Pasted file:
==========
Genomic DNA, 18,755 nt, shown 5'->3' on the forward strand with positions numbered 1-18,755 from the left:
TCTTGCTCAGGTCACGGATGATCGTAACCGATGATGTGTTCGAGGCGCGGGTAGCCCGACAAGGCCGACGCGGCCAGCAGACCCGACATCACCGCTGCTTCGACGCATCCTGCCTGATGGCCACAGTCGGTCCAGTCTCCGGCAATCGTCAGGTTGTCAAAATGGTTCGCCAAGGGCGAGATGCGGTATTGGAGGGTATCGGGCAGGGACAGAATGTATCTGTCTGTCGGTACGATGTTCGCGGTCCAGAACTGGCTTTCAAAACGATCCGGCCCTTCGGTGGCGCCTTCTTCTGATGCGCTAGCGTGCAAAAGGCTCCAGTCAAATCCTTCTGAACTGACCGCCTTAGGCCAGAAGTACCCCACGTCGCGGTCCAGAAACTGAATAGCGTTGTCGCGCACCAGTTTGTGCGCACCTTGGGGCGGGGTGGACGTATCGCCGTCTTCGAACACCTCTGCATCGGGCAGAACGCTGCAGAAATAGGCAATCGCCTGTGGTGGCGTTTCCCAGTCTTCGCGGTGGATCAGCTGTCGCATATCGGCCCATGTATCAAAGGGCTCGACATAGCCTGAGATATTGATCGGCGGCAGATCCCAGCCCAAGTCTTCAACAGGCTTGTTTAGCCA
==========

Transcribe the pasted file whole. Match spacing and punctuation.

Genomic DNA, 18,755 nt, shown 5'->3' on the forward strand with positions numbered 1-18,755 from the left:
TCTTGCTCAGGTCACGGATGATCGTAACCGATGATGTGTTCGAGGCGCGGGTAGCCCGACAAGGCCGACGCGGCCAGCAGACCCGACATCACCGCTGCTTCGACGCATCCTGCCTGATGGCCACAGTCGGTCCAGTCTCCGGCAATCGTCAGGTTGTCAAAATGGTTCGCCAAGGGCGAGATGCGGTATTGGAGGGTATCGGGCAGGGACAGAATGTATCTGTCTGTCGGTACGATGTTCGCGGTCCAGAACTGGCTTTCAAAACGATCCGGCCCTTCGGTGGCGCCTTCTTCTGATGCGCTAGCGTGCAAAAGGCTCCAGTCAAATCCTTCTGAACTGACCGCCTTAGGCCAGAAGTACCCCACGTCGCGGTCCAGAAACTGAATAGCGTTGTCGCGCACCAGTTTGTGCGCACCTTGGGGCGGGGTGGACGTATCGCCGTCTTCGAACACCTCTGCATCGGGCAGAACGCTGCAGAAATAGGCAATCGCCTGTGGTGGCGTTTCCCAGTCTTCGCGGTGGATCAGCTGTCGCATATCGGCCCATGTATCAAAGGGCTCGACATAGCCTGAGATATTGATCGGCGGCAGATCCCAGCCCAAGTCTTCAACAGGCTTGTTTAGCCA